Alex Lindsay (00:09:03):
Profile. It's not that one that's the it's the LP from El Gado. Oh, it's a, there's one, it's low low profile because you don't want that big thing hanging it. No,

Leo Laporte (00:09:11):

Alex Lindsay (00:09:11):
Right. It's between me and my monitors. How ugly. I have monitors all the way. Well, I have monitors going all around me, so if it hangs over, I don't know where to put it. Where I have, don't have to look around it. Wow. So there really

Leo Laporte (00:09:21):
Is nothing going on. If we're talking about our microphone set up, let's just keep going. Let's just keep going. We're just, I'm enjoying us. Sure. SMM seven, you know, I got that SM seven B's very nice. It's a little brighter than Alex. It's not so Rich <laugh>. Yeah.

Alex Lindsay (00:09:35):
SSF 70 is great. The, the, the real secret is the mixed pre mixed pre with noise assist. Like, I have fans go, you know, all kinds of, oftentimes I have fans going on all around me and you don't hear any of it because of the, it's the noise.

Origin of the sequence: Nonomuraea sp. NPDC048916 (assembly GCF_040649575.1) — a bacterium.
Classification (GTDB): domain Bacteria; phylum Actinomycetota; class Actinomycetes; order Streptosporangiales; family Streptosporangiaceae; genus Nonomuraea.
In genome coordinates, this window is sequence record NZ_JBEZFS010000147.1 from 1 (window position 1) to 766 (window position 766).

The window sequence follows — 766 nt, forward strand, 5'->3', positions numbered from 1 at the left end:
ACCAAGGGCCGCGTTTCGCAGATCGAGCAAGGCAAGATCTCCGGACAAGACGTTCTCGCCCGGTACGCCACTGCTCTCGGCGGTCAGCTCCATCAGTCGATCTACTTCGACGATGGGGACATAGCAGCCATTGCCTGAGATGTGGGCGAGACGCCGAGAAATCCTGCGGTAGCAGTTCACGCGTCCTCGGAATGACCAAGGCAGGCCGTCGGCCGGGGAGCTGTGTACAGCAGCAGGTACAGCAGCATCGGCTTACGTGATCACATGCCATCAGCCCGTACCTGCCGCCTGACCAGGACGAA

Leo Laporte (00:09:47):
I can't hear

Alex Lindsay (00:09:47):
Anything the most attached to. Yeah.

Leo Laporte (00:09:48):
Yeah. Nice.

Andy Ihnatko (00:09:50):
It's, it, it's hard to, like what be It is hard to like turn off the fans and turn off the air conditioners in your studio when you realize that like five years ago, like, okay, that's gonna cause such a problem for the person editing this, that I'm not gonna do that. When, when you realize that. But he has probably like a switch that says Remove remove the, remove the air conditioning noise. Exactly.

Alex Lindsay (00:10:08):
<Laugh>, you definitely can. It's, it's, it's a lovely

Andy Ihnatko (00:10:10):
Gesture. But maybe I could like be not be sweating

Alex Lindsay (00:10:13):